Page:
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The Jets Should Ban All Celebrations to Find Success

I have figured out what is truly holding the Winnipeg Jets back and it is not goaltending, poor special teams, lack of depth, or bad asset management but celebrating the little successes like scoring a goal!

Richard Wolowicz

The Winnipeg Jets need to improve. I will look to the Montreal Canadiens and see how they rose from near bottom of the NHL standings the Eastern Conference semi-finals in two year. I think that Michel Therrien's banning of the triple low five was key to this drastic turnaround.

Now there is nothing wrong with a good celebration. I love when a player wears their heart on their sleeve and shows the logo for all to see or when they give an over-exuberant hug to a team-mate, knocking them to the ice. But the triple low five went too far and was holding the Montreal Canadiens back. Carey Price was not worried about the just the win anymore, he was worried about celebrating with his friend and teammate after the game. It had to go.

Thankfully, Michel Therrien saw the issue and dealt with it swiftly. Even though there was much protest from the fans of les Canadiens, he decided to ban the triple low five to promote a "team first" concept. The results were immediate and undeniable; the Montreal Canadiens won their division and Subban won the Norris Trophy. I think this all ties into the movement away from the days of the triple low five and towards a more "team first" concept. This has helped the Canadiens take the next step and win a round in the playoffs.

What can the Winnipeg Jets learn from this move of taking away something that fans love, but may be distracting to the players? It can help build unity and take away from individuals being too showy. They can learn to grow up and to act like they have been there before. Paul Maurice can ban numerous things to help expedient this process. He can ban post-goal hugs and bench high fives. He can ban any haircut that isn't a buzz cut. Paul Maurice can change the culture of the Winnipeg Jets for the better, and he can look to the Montreal Canadiens handling of the triple low five for inspiration.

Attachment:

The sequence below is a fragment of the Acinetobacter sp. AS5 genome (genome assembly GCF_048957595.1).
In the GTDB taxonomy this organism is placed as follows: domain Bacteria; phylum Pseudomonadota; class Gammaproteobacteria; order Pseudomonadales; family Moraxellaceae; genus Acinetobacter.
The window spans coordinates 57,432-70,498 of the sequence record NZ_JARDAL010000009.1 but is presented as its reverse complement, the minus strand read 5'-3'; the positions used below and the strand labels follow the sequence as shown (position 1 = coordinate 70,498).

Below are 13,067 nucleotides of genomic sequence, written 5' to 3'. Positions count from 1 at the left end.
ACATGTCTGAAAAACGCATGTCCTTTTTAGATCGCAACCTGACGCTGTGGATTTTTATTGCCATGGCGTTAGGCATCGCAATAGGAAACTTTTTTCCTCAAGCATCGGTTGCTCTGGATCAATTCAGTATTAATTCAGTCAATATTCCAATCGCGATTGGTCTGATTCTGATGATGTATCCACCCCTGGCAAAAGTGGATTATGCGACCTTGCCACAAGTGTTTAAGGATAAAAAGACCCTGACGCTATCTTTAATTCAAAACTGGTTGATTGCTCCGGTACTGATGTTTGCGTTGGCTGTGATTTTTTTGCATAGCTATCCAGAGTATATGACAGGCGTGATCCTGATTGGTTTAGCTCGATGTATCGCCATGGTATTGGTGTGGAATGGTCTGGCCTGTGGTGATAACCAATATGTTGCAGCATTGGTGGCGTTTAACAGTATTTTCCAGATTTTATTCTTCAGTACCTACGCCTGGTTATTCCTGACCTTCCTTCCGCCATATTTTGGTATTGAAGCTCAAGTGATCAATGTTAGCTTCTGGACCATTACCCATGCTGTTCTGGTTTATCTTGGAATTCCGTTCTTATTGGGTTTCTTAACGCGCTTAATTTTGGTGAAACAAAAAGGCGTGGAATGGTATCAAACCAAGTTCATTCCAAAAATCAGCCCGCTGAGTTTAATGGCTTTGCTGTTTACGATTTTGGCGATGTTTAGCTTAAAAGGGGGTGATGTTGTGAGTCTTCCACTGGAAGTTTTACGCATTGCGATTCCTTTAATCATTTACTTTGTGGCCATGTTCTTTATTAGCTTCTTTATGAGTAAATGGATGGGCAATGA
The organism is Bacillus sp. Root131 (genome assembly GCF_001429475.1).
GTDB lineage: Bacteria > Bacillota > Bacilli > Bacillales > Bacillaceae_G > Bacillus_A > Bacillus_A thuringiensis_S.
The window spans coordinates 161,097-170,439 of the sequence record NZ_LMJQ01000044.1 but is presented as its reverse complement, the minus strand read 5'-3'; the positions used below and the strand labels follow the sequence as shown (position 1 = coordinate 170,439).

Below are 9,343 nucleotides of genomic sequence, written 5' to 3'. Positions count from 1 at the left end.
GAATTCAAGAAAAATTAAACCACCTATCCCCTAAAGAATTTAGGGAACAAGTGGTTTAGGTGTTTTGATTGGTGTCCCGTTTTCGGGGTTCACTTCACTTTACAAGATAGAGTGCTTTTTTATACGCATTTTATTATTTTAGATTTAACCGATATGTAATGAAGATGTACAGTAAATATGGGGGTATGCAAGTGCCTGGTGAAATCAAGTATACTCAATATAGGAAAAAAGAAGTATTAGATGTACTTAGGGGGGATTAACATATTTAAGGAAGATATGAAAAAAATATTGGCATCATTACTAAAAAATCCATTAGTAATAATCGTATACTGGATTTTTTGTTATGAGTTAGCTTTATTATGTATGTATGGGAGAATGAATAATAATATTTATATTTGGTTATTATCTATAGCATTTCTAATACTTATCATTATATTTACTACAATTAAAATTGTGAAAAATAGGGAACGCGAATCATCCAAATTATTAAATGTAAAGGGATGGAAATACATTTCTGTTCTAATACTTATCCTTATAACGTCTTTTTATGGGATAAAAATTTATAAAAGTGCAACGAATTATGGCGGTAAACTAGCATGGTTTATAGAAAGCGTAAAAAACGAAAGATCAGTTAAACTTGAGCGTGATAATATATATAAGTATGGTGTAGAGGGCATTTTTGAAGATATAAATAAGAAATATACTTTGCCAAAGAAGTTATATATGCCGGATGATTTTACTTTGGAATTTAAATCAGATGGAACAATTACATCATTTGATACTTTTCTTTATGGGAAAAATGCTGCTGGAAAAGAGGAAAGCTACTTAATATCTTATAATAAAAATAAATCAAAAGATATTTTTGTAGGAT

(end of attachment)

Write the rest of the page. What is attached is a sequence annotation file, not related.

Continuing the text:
I am not saying that this will make the Winnipeg Jets a successful franchise, but it would be a step in the right direction. The Jets need more structure and discipline, so why not start with the celebrations? The Jets will stop motivating their opponents; they will become a more respectful group and they will honour the past. Not the past where Teemu Selanne was shooting his gloves with his stick, but the past where players scored goals and skated to centre ice to score another one. In the past True North Sports and Entertainment has shown a desire to not upset anyone in the upper echelons of the NHL, this tactic would help them fit in with that group of owners.

To recap; if the Winnipeg Jets follow the Montreal Canadiens example of banning a celebration, but take it one step further and ban all types of celebrations. It may be the key to vast improvement in a short amount of time, which would mean playoff hockey in Winnipeg. And isn't that what we all want in the end?